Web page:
Challenges Faced in Efforts to Meet Global Climate Change Targets

American Geophysical Union has found that understanding the factors influencing the amount of methane in the atmosphere is one of the principal challenges in the earth sciences in the next decades due to methane’s highly important role in fulfilling climate warming targets.

Methane flaring in the Bakken oil field of North Dakota. Image Credit: Rob Jackson, Stanford University.

The second most significant manmade greenhouse gas is methane. The quick increase of methane levels in the atmosphere than estimated is not well understood. Methane can potentially warm the Earth approximately 30 times more than carbon dioxide (CO2) over a century timescale.

It is vital to ensure reductions in global methane emissions to fulfill global climate warming targets. The aim of the 2015 Paris Agreement is to maintain the increase in global average temperature well below 2 °C of pre-industrial levels in 2100.

Success depends on individual countries bringing down their greenhouse gas emission via Nationally Determined Contributions, which will be assessed every five years as part of a global stock-taking.

A new study recently reported by climate researchers from the University of Bristol describes the new technologies and scientific advances required to monitor the progress in emission reductions.

About half of the methane in the atmosphere is emitted from natural sources, which include geological seeps and wetlands.

The remaining portion is emitted from fossil fuel use, agriculture, and other human activities. Since methane is such a strong absorber of radiation in the atmosphere and decays in the atmosphere rapidly than CO2, expected atmospheric concentration pathways that fulfill the Paris Agreement try to lower anthropogenic methane emissions by nearly half of current levels.

The “budget” of methane in the atmosphere is the total of the different individual sources and “sinks” (the elimination of methane from the atmosphere) that change the total amount of methane in the atmosphere.

There are major challenges in our ability to quantify this budget, and these challenges make it difficult to assess whether the emission reductions pledged for the Paris Agreement are actually occurring.

Dr Anita Ganesan, Study Lead Author, School of Geographical Sciences, University of Bristol

The new study emphasizes new interesting methods being used to evaluate methane in the environment, explains the present limitations in the major fields of methane science, and suggests advances that, over the next 10 years, would greatly improve the potential of understanding the mechanisms leading to changes in atmospheric methane.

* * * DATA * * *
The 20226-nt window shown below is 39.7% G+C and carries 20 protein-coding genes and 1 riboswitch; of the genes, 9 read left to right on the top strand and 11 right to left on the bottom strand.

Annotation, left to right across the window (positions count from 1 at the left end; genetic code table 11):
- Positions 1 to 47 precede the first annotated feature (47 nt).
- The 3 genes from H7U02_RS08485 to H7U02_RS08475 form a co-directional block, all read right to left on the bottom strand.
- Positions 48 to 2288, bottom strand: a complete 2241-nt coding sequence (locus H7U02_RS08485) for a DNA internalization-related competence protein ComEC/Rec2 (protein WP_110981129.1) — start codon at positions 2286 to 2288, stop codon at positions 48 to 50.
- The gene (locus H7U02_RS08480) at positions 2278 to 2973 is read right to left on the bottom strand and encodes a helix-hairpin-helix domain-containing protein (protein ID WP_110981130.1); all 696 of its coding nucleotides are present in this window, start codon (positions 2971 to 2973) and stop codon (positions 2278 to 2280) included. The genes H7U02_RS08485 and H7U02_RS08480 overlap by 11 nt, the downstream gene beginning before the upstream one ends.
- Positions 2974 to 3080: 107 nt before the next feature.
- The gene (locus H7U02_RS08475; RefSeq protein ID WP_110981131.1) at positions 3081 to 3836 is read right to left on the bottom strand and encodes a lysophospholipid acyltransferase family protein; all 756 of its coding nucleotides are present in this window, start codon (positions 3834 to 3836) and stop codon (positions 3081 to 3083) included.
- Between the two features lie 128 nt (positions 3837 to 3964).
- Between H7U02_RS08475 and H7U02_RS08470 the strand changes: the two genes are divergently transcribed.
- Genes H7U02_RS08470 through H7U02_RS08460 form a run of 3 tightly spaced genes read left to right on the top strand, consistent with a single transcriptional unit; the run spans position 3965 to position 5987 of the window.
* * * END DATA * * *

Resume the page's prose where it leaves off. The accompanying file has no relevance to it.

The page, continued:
A few of these new technologies have the potential to measure rarer isotopic variants of methane, offering the new capability to identify the sources of emissions, satellites to map concentrations of methane universally with exceptional detail, and systems for monitoring potential “feedback” emissions from permafrost.

The interpretation of these new measurements by advanced model simulations of the atmosphere will enable more precise quantification of emissions by making use of measurements in the atmosphere.

The research also explains the main advances required for countries to better record their methane emissions, for instance, by monitoring the composition of waste sent to landfills, or by monitoring emissions from leaks in the oil and gas industry.

The three key features of methane science covered are atmospheric measurements of methane and its isotopic variations, the quantification of the different components of the methane budget from atmospheric measurements, and models that mimic the processes behind methane emissions.

Developments in these three areas will jointly lead to more precise quantification of methane emissions, which is a key step toward understanding whether the aim of the Paris Agreement is met.

We can’t explain with very much confidence the factors that have resulted in large variations in the atmosphere in the past few decades, and with that level of present uncertainty—knowing how to control these concentrations to be in line with climate targets is an even bigger challenge.

Dr Matt Rigby, Study Co-Author, School of Chemistry, University of Bristol

Dr Ganesan added, “Since the Paris Agreement, there has unfortunately been a large divergence between some of the planned concentration pathways that would meet Paris targets and actual methane concentrations in the atmosphere.”

The impact is that revised pathways now call for cuts in methane concentrations to occur later and by a much larger amount. Each year that reductions are delayed implies a greater reduction for the future. Until we understand what controls the variations in atmospheric concentrations of methane, we risk falling farther behind.

Dr Anita Ganesan, Study Lead Author, School of Geographical Sciences, University of Bristol


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